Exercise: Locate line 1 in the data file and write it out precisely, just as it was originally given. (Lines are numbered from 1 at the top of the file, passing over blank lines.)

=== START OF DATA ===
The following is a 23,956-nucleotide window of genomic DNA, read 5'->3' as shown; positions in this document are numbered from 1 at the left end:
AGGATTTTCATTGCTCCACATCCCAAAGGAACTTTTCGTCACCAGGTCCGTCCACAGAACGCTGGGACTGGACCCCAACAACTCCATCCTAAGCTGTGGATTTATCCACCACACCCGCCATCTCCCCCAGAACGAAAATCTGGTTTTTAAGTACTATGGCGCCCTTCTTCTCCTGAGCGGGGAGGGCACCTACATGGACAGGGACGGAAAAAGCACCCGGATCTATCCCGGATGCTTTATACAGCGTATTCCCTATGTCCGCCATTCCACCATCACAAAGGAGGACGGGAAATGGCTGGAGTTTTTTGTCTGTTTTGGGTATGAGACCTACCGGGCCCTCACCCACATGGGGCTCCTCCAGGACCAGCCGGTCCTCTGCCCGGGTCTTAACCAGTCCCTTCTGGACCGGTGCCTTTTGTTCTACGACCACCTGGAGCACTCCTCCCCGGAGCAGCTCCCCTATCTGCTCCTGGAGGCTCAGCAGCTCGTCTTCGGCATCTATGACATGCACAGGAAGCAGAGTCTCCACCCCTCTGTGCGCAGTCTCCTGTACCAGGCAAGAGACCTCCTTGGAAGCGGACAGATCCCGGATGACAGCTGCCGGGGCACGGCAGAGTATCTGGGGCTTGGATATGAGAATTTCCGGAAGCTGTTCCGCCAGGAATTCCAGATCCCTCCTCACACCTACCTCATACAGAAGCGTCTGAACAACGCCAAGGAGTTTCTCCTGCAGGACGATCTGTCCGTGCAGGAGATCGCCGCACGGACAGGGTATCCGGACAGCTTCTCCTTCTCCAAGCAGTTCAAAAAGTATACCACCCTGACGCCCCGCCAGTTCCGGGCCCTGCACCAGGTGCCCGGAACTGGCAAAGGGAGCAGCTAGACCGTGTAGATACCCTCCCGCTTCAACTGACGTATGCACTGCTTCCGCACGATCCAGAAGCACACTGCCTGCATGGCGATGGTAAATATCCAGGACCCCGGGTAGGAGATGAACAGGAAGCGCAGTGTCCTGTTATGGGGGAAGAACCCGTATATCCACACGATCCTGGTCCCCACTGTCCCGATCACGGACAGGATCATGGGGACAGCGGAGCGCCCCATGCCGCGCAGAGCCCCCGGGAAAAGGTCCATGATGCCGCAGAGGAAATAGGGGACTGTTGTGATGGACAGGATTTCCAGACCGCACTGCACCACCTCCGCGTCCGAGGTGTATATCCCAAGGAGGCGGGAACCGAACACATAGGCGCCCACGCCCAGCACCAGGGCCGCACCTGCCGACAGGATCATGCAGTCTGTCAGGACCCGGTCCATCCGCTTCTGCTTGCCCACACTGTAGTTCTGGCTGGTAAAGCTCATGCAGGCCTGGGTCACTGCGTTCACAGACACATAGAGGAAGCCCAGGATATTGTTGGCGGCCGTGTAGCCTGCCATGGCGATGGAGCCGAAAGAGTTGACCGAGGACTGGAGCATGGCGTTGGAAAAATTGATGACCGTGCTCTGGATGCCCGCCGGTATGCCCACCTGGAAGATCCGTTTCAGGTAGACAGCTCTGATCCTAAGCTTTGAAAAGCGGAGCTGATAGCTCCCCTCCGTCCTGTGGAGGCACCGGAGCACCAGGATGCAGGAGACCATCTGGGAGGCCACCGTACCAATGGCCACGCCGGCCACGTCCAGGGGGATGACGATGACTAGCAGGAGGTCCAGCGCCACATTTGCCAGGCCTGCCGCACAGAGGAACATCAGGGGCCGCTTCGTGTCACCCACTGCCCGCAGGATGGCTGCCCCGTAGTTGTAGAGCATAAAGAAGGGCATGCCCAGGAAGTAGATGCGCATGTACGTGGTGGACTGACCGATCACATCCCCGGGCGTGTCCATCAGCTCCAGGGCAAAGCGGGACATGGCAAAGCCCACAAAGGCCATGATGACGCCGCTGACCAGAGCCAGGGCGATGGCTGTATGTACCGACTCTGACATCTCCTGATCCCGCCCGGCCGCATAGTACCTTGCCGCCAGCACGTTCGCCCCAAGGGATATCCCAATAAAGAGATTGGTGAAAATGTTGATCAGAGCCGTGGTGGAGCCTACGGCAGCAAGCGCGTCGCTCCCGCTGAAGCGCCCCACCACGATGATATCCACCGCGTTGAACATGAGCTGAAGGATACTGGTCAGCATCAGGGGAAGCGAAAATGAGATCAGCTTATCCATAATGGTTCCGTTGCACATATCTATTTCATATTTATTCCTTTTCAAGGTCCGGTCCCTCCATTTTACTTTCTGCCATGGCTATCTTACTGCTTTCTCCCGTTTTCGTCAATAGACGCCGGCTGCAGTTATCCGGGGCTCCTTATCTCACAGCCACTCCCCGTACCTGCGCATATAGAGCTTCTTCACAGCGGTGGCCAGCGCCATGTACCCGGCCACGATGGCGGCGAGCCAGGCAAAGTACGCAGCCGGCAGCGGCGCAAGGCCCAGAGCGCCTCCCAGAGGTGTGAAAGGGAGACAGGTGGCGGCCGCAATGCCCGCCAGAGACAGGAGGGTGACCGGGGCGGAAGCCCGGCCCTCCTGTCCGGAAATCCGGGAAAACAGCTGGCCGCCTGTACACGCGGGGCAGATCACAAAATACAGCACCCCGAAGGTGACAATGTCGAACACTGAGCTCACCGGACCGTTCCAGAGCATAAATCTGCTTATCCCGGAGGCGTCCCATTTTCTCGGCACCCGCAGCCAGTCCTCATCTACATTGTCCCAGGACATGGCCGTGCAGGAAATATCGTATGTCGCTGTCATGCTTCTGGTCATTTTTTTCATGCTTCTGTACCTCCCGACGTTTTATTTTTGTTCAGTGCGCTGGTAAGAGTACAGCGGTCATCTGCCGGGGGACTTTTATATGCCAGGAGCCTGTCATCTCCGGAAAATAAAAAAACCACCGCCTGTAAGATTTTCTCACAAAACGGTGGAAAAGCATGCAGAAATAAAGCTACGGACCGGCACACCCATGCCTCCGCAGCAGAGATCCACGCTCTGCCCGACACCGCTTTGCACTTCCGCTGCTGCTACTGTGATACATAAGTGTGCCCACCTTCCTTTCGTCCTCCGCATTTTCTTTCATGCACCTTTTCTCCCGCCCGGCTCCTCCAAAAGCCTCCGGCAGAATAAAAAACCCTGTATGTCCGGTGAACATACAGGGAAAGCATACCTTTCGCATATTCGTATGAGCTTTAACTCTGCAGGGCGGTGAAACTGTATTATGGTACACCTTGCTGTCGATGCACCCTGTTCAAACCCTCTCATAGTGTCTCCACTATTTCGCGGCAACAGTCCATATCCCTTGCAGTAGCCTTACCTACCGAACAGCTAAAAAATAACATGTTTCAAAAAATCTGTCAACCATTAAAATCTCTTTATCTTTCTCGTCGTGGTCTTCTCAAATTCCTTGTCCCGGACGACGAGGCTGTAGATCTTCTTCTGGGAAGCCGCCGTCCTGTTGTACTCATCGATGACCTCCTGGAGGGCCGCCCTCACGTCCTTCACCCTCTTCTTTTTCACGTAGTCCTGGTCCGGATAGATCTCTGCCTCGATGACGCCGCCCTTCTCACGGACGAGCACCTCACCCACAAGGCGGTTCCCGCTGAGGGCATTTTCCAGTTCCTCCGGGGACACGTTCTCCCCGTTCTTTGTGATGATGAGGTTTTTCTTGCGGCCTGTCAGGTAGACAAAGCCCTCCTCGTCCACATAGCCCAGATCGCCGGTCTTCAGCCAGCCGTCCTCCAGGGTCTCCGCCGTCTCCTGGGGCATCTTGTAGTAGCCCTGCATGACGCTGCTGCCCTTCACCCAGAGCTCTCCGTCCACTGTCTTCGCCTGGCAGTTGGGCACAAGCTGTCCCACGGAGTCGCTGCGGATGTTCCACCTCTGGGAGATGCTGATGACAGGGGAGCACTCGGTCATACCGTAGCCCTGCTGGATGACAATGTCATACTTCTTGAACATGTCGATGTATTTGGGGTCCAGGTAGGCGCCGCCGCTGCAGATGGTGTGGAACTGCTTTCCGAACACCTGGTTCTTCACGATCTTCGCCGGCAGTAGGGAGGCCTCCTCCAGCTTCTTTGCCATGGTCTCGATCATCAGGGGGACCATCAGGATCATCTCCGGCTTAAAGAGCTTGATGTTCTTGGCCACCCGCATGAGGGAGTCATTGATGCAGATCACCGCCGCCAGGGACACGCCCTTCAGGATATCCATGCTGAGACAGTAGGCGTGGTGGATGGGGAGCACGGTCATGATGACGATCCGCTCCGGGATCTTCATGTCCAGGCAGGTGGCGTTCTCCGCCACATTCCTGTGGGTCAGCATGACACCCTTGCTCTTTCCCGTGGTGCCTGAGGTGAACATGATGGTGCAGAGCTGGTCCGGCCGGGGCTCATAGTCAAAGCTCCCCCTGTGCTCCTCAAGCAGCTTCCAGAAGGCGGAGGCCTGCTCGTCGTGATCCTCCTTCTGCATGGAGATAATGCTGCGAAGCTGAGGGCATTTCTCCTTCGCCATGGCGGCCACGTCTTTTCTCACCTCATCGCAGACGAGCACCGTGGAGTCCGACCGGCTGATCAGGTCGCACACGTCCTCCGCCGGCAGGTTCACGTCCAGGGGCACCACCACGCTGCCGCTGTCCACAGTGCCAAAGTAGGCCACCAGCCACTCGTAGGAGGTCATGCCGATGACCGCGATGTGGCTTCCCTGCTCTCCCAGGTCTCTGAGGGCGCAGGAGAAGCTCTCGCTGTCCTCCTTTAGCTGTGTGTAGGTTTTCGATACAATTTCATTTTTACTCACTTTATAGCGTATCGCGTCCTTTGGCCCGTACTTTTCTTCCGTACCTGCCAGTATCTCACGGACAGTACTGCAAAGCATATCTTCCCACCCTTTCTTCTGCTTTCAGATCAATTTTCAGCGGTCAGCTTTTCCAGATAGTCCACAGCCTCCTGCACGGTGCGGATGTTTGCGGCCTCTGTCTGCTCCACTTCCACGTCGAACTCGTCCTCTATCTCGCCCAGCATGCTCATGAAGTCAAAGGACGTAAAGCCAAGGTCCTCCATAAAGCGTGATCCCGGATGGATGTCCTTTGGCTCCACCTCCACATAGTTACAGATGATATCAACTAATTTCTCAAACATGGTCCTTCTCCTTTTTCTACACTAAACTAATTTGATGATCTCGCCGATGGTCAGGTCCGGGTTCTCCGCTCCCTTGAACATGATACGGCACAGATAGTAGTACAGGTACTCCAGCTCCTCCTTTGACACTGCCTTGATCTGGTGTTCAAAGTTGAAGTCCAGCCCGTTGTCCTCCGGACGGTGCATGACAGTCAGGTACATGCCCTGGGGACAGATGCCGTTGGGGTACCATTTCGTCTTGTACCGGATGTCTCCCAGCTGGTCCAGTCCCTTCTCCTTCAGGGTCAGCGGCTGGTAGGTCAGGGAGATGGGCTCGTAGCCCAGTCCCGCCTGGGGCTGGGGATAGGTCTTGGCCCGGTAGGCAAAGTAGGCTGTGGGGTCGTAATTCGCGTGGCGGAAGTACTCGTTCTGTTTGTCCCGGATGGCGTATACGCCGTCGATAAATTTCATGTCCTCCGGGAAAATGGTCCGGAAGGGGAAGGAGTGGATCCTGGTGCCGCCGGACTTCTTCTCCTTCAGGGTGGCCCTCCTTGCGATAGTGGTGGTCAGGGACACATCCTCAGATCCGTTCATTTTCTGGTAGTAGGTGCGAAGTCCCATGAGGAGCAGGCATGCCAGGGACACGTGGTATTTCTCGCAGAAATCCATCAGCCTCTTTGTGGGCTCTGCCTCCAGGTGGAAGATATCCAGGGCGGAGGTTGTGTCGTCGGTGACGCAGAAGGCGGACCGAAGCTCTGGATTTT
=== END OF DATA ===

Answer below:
The following is a 23,956-nucleotide window of genomic DNA, read 5'->3' as shown; positions in this document are numbered from 1 at the left end: